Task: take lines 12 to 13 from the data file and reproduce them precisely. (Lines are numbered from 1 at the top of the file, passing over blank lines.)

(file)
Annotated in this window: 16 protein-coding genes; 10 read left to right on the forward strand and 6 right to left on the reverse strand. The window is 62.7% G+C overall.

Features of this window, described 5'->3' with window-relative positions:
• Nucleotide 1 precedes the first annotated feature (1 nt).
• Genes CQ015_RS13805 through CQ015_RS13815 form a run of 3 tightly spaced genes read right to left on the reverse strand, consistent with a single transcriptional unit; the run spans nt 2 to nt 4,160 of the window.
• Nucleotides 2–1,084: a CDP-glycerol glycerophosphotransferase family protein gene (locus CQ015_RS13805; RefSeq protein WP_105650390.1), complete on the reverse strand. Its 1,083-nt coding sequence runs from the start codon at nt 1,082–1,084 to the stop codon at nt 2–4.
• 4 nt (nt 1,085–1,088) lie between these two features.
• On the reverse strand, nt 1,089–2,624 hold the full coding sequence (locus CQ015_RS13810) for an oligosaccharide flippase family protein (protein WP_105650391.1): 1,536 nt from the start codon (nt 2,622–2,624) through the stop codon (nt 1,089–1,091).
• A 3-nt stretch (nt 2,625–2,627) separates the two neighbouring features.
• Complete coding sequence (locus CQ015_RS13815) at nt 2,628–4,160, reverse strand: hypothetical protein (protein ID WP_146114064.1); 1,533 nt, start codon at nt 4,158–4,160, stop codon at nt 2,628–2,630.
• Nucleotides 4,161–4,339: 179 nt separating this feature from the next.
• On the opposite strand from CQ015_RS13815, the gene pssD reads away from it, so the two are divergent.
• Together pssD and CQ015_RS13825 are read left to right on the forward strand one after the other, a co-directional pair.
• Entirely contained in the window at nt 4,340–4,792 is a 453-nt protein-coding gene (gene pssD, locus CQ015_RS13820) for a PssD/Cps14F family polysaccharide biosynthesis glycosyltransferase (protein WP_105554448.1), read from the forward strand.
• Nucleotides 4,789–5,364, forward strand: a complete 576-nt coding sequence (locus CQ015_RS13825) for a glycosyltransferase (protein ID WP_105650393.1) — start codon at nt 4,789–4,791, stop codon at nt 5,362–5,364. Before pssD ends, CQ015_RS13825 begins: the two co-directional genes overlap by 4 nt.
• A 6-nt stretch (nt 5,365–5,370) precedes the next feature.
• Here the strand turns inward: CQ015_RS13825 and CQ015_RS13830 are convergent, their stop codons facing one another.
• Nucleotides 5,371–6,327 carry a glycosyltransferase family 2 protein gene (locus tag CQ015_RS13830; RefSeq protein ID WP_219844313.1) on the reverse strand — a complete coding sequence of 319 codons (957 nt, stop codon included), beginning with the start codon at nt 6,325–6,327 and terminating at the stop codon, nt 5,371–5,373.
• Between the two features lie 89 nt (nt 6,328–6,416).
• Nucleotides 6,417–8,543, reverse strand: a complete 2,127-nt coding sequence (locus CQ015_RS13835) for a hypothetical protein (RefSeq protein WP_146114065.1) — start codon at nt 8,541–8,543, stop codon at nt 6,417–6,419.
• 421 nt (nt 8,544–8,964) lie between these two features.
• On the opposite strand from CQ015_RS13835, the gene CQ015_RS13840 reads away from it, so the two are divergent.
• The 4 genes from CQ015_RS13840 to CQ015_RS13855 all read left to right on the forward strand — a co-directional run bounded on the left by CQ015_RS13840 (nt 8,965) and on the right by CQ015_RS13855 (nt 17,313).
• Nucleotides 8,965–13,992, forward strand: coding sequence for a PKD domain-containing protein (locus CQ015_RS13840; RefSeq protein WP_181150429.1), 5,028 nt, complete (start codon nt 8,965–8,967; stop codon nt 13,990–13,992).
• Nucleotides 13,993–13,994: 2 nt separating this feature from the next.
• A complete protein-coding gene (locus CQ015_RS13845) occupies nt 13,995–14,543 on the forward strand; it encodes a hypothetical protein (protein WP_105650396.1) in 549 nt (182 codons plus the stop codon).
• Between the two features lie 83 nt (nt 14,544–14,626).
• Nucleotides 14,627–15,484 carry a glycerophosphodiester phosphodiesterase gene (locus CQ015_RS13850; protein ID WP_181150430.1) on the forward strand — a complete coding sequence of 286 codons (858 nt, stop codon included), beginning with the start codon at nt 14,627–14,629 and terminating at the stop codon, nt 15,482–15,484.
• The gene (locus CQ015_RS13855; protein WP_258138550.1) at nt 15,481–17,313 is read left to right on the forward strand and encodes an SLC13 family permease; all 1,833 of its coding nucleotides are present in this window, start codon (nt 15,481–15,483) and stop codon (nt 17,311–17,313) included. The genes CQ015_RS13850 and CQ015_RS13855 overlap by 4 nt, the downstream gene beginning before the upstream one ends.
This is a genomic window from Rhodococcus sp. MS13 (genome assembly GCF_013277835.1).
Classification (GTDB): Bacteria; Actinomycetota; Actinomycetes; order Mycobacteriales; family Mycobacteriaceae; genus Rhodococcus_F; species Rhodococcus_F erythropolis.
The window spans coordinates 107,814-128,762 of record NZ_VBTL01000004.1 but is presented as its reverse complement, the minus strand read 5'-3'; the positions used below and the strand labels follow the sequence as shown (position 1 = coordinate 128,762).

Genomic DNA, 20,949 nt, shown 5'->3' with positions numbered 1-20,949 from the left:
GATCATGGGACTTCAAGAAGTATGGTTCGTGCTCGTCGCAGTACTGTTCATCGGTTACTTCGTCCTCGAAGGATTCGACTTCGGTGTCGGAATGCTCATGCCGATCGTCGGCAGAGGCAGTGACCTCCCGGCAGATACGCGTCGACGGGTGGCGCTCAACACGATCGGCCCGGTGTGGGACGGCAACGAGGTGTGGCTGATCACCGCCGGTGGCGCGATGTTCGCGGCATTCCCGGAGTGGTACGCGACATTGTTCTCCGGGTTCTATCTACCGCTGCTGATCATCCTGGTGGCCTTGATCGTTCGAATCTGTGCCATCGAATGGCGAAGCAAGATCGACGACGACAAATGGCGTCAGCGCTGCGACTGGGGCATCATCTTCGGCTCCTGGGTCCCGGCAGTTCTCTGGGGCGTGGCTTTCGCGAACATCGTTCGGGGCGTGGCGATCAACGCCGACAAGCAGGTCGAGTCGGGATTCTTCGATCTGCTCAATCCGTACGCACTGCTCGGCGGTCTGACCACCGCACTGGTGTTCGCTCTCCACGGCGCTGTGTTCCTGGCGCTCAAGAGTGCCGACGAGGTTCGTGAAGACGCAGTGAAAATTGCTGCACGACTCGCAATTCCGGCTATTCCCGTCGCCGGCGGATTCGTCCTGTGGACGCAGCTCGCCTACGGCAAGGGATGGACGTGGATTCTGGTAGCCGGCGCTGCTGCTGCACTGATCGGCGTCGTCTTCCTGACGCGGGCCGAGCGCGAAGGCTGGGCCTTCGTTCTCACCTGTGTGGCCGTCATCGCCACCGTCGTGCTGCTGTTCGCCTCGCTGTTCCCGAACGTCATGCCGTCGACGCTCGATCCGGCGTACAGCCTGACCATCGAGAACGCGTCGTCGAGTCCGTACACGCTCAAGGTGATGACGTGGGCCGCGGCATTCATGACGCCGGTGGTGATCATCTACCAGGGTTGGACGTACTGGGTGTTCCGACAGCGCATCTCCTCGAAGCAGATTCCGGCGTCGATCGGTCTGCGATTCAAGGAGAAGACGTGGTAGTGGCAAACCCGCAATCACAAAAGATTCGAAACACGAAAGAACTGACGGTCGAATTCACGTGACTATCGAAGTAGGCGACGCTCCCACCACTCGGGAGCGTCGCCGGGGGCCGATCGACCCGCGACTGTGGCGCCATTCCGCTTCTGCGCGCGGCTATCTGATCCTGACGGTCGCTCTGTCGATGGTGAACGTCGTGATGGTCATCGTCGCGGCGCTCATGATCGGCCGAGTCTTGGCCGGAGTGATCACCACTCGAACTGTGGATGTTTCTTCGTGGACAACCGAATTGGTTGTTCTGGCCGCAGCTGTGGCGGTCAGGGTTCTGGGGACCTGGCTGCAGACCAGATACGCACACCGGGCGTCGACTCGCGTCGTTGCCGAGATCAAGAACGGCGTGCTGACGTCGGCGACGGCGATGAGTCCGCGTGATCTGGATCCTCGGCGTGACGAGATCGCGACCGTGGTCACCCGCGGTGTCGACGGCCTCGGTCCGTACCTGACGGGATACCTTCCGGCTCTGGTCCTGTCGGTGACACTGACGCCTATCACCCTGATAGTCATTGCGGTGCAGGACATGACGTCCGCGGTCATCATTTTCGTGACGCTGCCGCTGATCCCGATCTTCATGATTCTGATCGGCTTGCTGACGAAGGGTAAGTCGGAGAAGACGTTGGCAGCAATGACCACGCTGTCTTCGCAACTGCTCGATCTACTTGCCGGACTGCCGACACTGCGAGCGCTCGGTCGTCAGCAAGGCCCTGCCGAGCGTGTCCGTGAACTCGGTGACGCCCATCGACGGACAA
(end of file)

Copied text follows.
• Together pssD and CQ015_RS13825 are read left to right on the forward strand one after the other, a co-directional pair.
• Entirely contained in the window at nt 4,340–4,792 is a 453-nt protein-coding gene (gene pssD, locus CQ015_RS13820) for a PssD/Cps14F family polysaccharide biosynthesis glycosyltransferase (protein WP_105554448.1), read from the forward strand.